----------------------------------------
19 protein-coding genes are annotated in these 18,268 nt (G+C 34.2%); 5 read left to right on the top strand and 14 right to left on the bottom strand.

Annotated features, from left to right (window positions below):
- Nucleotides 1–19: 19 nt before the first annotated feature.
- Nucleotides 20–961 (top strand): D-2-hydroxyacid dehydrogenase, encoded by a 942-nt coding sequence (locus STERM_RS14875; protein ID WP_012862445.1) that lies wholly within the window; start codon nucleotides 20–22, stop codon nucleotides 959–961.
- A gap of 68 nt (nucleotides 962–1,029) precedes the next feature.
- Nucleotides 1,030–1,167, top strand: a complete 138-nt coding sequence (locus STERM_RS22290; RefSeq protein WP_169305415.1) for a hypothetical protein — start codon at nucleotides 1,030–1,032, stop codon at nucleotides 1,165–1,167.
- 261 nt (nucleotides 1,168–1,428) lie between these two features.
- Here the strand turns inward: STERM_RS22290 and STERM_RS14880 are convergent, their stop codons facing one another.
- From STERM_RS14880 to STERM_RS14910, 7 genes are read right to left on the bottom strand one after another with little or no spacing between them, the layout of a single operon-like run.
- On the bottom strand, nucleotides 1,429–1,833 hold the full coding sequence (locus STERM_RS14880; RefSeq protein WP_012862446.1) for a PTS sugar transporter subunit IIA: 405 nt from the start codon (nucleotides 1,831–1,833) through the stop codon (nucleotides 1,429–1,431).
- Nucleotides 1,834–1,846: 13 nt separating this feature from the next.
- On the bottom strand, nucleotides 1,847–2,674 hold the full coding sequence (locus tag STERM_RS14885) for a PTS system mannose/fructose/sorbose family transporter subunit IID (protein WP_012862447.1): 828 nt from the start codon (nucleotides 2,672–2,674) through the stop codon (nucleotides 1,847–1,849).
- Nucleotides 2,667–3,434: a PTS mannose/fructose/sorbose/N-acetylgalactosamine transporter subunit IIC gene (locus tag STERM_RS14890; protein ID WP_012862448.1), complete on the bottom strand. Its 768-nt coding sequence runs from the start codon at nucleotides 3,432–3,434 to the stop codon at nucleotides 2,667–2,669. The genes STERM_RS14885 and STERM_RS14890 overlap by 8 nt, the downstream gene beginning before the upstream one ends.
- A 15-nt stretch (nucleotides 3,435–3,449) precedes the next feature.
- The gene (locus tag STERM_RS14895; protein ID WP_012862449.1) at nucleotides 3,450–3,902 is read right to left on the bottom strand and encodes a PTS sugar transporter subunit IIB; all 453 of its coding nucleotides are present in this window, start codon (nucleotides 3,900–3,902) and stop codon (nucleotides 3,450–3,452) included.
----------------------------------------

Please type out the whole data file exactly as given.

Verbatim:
19 protein-coding genes are annotated in these 18,268 nt (G+C 34.2%); 5 read left to right on the top strand and 14 right to left on the bottom strand.

Annotated features, from left to right (window positions below):
- Nucleotides 1–19: 19 nt before the first annotated feature.
- Nucleotides 20–961 (top strand): D-2-hydroxyacid dehydrogenase, encoded by a 942-nt coding sequence (locus STERM_RS14875; protein ID WP_012862445.1) that lies wholly within the window; start codon nucleotides 20–22, stop codon nucleotides 959–961.
- A gap of 68 nt (nucleotides 962–1,029) precedes the next feature.
- Nucleotides 1,030–1,167, top strand: a complete 138-nt coding sequence (locus STERM_RS22290; RefSeq protein WP_169305415.1) for a hypothetical protein — start codon at nucleotides 1,030–1,032, stop codon at nucleotides 1,165–1,167.
- 261 nt (nucleotides 1,168–1,428) lie between these two features.
- Here the strand turns inward: STERM_RS22290 and STERM_RS14880 are convergent, their stop codons facing one another.
- From STERM_RS14880 to STERM_RS14910, 7 genes are read right to left on the bottom strand one after another with little or no spacing between them, the layout of a single operon-like run.
- On the bottom strand, nucleotides 1,429–1,833 hold the full coding sequence (locus STERM_RS14880; RefSeq protein WP_012862446.1) for a PTS sugar transporter subunit IIA: 405 nt from the start codon (nucleotides 1,831–1,833) through the stop codon (nucleotides 1,429–1,431).
- Nucleotides 1,834–1,846: 13 nt separating this feature from the next.
- On the bottom strand, nucleotides 1,847–2,674 hold the full coding sequence (locus tag STERM_RS14885) for a PTS system mannose/fructose/sorbose family transporter subunit IID (protein WP_012862447.1): 828 nt from the start codon (nucleotides 2,672–2,674) through the stop codon (nucleotides 1,847–1,849).
- Nucleotides 2,667–3,434: a PTS mannose/fructose/sorbose/N-acetylgalactosamine transporter subunit IIC gene (locus tag STERM_RS14890; protein ID WP_012862448.1), complete on the bottom strand. Its 768-nt coding sequence runs from the start codon at nucleotides 3,432–3,434 to the stop codon at nucleotides 2,667–2,669. The genes STERM_RS14885 and STERM_RS14890 overlap by 8 nt, the downstream gene beginning before the upstream one ends.
- A 15-nt stretch (nucleotides 3,435–3,449) precedes the next feature.
- The gene (locus tag STERM_RS14895; protein ID WP_012862449.1) at nucleotides 3,450–3,902 is read right to left on the bottom strand and encodes a PTS sugar transporter subunit IIB; all 453 of its coding nucleotides are present in this window, start codon (nucleotides 3,900–3,902) and stop codon (nucleotides 3,450–3,452) included.